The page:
J-bay shark ‘attack’ reminds us we share the ocean

Leah Gibbs, University of Wollongong

Source: Wikimedia Commons

Source: Wikimedia Commons

In the wake of the spectacular footage of champion surfer Mick Fanning’s recent shark encounter in Jeffreys Bay, South Africa, and his good fortune in emerging without physical injury, sharks are back on the radar.

Many people are probably scratching their heads wondering how we can avoid such dangerous incidents. Some have suggested that “shark attack” is on the rise, and therefore that risk is increasing.

But the risk of dangerous interaction with a shark is incredibly low. In fact, a recent study found that in California shark-related fatalities have decreased significantly since 1950.

Collecting statistics on shark incidents is more fraught than it might seem. The Global and Australian Shark Attack Files collect data on all reported interactions. But “risk” is fiendishly difficult to calculate because we don’t have good data on numbers of people using the ocean or types of activities people undertake.

Terminology adds to the confusion: “shark attack” is highly emotive and often misleading. More precise terms like “sighting”, “encounter” and “bite” do more to describe an interaction, develop public understanding of shark behaviour, and reduce the chance of reaction motivated by fear.

In case you missed it, watch the incident:

Learning from ocean-users

Our research recently published in the journal Marine Policy (and previously in Australian Geographer) focuses on the experiences and attitudes of the people most likely to encounter sharks; that is, ocean users.

We have talked with surfers, ocean swimmers, paddlers, divers, fishers, and others who use the ocean regularly for recreation, professional or volunteer purposes.

Two findings strike most:

  1. Almost 70% of the 557 people surveyed have encountered or sighted a shark while undertaking ocean-based activities. This could be a shark of any species, and includes those listed in Australia as potentially threatening to humans, namely great white, tiger and bull sharks. The lesson here is that most of the time people and sharks co-exist without ill effect.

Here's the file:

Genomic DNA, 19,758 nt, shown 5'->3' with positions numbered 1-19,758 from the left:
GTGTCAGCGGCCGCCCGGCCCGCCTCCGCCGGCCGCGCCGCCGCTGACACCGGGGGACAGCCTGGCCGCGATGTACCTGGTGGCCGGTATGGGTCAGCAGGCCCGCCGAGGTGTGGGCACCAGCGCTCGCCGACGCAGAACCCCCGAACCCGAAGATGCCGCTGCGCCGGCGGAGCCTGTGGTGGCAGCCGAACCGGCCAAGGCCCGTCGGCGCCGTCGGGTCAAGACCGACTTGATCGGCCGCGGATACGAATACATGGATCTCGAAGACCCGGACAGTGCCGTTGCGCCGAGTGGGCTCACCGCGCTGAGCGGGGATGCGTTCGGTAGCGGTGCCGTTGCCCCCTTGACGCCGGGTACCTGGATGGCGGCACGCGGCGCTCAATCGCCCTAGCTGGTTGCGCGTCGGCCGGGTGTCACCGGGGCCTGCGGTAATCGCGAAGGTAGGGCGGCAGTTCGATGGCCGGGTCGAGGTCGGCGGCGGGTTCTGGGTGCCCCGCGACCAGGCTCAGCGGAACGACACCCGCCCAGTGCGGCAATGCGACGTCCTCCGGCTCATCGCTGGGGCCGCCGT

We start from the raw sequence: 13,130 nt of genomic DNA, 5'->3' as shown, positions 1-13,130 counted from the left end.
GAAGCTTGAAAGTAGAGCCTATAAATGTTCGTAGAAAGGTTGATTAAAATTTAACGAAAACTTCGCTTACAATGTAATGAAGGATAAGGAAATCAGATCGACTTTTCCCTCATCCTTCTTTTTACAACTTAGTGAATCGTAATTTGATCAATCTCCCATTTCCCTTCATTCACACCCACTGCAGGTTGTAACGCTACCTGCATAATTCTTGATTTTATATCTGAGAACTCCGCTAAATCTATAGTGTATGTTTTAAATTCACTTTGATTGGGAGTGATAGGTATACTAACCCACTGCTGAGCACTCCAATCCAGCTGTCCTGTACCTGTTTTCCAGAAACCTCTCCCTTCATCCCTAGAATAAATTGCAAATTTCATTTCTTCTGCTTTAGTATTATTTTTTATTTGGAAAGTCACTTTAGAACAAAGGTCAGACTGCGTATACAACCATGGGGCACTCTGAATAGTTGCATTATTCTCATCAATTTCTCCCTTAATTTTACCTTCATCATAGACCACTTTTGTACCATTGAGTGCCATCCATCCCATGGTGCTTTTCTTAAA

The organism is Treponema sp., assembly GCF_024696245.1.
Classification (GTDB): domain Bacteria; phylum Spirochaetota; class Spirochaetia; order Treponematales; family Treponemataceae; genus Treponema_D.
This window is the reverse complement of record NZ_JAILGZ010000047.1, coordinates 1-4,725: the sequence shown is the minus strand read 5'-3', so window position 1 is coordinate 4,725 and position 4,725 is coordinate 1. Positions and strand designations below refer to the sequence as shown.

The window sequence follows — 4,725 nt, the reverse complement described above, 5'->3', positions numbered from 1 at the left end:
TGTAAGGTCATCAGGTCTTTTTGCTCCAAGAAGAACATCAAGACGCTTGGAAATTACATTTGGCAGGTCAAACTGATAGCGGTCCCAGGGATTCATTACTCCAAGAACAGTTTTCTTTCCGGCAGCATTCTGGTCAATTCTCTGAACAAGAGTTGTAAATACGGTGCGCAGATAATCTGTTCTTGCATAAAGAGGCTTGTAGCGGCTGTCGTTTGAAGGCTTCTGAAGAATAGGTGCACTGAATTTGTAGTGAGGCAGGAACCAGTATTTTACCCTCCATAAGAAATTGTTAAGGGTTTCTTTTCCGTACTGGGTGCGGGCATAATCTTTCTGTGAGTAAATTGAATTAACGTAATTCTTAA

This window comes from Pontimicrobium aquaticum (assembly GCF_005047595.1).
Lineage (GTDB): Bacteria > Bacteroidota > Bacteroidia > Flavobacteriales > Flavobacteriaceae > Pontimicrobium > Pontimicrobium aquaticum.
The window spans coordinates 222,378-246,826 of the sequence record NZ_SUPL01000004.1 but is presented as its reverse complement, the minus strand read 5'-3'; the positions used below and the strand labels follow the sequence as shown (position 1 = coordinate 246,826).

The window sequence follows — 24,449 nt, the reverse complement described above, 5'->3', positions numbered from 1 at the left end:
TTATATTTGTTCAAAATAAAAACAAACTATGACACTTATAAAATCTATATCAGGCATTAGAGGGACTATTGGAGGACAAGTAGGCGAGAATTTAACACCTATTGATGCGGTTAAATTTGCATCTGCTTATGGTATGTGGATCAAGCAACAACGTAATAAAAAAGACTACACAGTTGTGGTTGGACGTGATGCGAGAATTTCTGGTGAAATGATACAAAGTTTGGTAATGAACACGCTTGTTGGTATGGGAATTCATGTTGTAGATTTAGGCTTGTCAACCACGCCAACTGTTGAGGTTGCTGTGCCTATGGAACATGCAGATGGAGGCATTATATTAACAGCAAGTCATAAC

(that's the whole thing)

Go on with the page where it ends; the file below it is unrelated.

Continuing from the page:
2. The most strongly supported strategies for managing risks associated with shark encounter are those that involve people adapting their behaviour. In particular, improving public education, and encouraging ocean users to understand and accept risks associated with entering the ocean. In contrast, the most strongly opposed strategies are those that involve killing sharks.

Efforts to manage shark-related hazards by killing sharks, through lethal strategies such as the baited drumlines rolled out in Western Australia last year and the shark nets currently under review in New South Wales, have been met with loud protest. The time seems ripe to reassess how we understand and manage our relationships with sharks.

Although frightening, the footage of Fanning at Jeffreys Bay is a reminder that sharks are present in the oceans, and that the vast majority of interactions between people and sharks end without fatality or injury.

The Conversation

Leah Gibbs is Senior Lecturer in Geography at University of Wollongong.

This article was originally published on The Conversation.
Read the original article.

AdminBraai

SciBraai, a proudly South African NPO dedicated to science journalism, communication and outreach. SciBraai began on Heritage Day 2013 - Anina Mumm and Engela Duvenage in 2013 launched the website, scibraai.co.za, to feature stories about South African research, technology and innovation, and the people behind the discoveries. This blog welcomes all South Africans to go behind the scenes of local science and exploration endeavors. It’s a place to share stories about the scientists themselves and the interesting, little-known activities that are often left out of research journals. A place to learn more about the stuff that makes South African science and its people tick. A place to feel inspired about what South Africans are discovering on home soil and abroad. Because local is lekker, no matter what language you use. SciBraai's following has grown in the past years, and we are now on Facebook, Twitter and Instagram. We've also begun organising real-life braai's where we share round-the-fire stories about South African science and scientists.

More Posts

Follow Me:
TwitterFacebookGoogle Plus